Israeli researchers discover genetic evolutionary signature associated to autism
A group of genes central to the development of autism have reportedly been found by a team of scientists at Ben-Gurion University; the discovery may turn out to be a breakthrough in understanding and treating the syndrome.
A team of Israeli researchers reportedly discovered a unique evolutionary signature in genes associated with Autism Spectrum Disorder (ASD) that could lead to a better understanding of the genetic nature of the syndrome. That, in turn, could lead to a range of targeted therapies for the syndrome.
the discovery could “aid in better understanding the biological mechanisms involved in autism development,” said Dr. Idan Menashe, the lead researcher and co-author of The Unique Evolutionary Signature of Genes Associated with Autism Spectrum Disorder (published in the medical journal Behavior Genetics). Menashe said the discovery would allow scientists to focus on a specific biological target when developing future therapies for autism.
In a study conducted with Mr. Erez Tsur and Prof. Michael Friger of Ben-Gurion University of the Negev in Be’er Sheva, the researchers found that 651 gene sequences taken from autistic individuals held common characteristics of autism-associated genes in contrast to other disease-related genomes. The finding could provide an important opening toward understanding the genetic basis of the syndrome.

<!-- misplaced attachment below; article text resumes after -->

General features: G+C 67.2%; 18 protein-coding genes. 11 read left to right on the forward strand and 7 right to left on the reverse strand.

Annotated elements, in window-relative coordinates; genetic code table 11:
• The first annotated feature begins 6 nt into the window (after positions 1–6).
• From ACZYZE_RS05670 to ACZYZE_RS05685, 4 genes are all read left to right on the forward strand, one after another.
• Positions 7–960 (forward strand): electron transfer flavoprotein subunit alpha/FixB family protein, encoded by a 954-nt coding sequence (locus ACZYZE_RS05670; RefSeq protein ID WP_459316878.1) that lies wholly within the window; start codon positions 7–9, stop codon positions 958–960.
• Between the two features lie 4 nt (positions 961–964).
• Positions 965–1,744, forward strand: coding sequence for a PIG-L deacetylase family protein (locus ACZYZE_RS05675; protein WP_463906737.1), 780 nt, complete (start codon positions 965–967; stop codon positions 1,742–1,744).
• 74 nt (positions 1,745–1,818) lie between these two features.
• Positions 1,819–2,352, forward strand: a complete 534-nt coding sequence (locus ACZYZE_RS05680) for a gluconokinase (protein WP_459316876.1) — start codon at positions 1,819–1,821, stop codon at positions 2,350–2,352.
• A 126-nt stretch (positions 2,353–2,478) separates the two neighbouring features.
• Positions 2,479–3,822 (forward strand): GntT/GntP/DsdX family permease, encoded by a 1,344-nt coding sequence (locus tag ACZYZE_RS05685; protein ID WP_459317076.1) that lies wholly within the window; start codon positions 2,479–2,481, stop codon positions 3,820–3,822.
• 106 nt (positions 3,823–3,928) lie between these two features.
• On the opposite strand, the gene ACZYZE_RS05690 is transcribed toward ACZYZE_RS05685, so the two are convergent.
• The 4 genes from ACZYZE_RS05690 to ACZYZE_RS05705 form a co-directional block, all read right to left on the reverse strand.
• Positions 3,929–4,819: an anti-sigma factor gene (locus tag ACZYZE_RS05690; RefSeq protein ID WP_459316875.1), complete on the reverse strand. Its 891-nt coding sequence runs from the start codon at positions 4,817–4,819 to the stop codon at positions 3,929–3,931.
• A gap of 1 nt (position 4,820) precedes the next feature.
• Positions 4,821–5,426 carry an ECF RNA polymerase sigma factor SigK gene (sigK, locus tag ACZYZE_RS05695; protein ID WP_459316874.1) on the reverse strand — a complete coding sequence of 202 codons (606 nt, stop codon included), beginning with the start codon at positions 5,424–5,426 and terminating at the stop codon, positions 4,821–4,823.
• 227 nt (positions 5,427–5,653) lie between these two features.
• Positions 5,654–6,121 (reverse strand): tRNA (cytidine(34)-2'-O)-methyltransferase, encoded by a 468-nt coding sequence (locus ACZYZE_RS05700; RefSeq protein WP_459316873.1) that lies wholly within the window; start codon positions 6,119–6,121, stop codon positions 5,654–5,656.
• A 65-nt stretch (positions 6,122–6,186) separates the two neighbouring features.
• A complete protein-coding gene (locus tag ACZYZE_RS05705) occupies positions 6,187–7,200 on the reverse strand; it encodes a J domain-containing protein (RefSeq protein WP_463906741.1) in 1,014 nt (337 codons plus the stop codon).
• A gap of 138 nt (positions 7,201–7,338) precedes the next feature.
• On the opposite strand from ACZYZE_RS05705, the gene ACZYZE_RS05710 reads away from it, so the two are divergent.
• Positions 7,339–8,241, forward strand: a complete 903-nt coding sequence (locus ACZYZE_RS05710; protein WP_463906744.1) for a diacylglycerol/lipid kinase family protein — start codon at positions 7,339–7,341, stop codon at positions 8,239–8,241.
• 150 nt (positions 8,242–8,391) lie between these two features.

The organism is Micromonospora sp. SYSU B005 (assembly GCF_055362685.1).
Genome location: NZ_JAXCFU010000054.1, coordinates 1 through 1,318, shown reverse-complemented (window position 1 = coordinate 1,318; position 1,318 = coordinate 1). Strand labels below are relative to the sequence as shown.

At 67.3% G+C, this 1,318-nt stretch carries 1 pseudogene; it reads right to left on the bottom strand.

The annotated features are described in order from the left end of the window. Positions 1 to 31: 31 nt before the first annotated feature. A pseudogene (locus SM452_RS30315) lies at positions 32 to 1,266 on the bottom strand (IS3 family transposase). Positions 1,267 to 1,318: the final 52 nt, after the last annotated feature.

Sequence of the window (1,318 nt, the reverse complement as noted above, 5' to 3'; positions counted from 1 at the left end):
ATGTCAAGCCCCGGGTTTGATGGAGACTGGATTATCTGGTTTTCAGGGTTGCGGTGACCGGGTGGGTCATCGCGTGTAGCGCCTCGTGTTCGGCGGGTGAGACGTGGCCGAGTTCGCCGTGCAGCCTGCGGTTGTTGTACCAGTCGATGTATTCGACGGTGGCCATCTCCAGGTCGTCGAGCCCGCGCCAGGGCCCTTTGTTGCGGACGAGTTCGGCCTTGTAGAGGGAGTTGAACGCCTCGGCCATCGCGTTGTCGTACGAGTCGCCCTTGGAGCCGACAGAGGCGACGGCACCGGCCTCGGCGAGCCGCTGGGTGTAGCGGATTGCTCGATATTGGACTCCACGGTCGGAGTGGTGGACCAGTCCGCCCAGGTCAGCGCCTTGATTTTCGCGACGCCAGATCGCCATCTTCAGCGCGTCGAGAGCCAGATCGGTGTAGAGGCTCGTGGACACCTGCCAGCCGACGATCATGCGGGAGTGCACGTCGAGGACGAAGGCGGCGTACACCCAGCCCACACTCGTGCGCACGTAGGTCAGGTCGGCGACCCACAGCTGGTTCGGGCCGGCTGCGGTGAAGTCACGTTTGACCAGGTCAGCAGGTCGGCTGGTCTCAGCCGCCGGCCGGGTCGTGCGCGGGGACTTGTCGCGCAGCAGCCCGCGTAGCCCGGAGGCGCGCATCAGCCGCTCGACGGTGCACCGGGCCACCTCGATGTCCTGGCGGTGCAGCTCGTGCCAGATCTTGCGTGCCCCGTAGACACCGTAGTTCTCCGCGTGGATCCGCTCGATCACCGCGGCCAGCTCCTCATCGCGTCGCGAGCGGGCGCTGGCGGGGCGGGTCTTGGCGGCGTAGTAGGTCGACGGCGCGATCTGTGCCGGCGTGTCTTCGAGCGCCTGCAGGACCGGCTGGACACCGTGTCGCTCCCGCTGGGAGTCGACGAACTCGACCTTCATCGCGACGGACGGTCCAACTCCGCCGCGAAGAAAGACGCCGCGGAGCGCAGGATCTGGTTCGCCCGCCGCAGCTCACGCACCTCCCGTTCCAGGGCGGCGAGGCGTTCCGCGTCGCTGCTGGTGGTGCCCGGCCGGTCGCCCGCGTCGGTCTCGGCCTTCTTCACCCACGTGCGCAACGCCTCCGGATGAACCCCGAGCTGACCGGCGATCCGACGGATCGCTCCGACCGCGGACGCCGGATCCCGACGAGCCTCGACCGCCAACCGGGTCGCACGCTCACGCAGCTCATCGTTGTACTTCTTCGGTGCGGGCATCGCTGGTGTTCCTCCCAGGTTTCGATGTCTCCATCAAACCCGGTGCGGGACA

“The results of this research will help us target more genes when we test for ASD and consequently expand the spectrum of identified cases,” said Menashe.
According to their research, the genes in question are longer than both healthy genes and genes that are afflicted with other types of abnormalities. In addition, the genes are less susceptible to the evolutionary process of negative selection: ASD are 20% less likely to mutate in expected ways over the course of multiple generations compared to other samples of genes.
“Some cases of autism are due to ‘de-novo’ mutations, which are mutations that were developed after fertilization, in the developing fetus,” explained Menashe, adding that “Some inherited mutations only cause autism when they are associated with other genetic or non-genetic risk factors. Therefore, if the mutations occur in the DNA without any other risk factor, they will not lead to autism and will possibly be passed on to future generations,” he stated.
Currently, ASD is diagnosed according to specific behavioral criteria that are defined by the Diagnostic and Statistical Manual of Mental Disorders (DSM-V). The main characteristics shared by all children with autism are deficits in social communication and restricted repetitive movements or behaviors.
The ‘Genetic Chip’ is a genetic examination to test few cases of autism already exist. However, although genetics plays a significant role in the disease’s development, there are strong indications that in some cases of autism, other, non-genetic factors also contribute to the disorder.
Article written by Ilana Messika
Reprinted with permission from The Media Line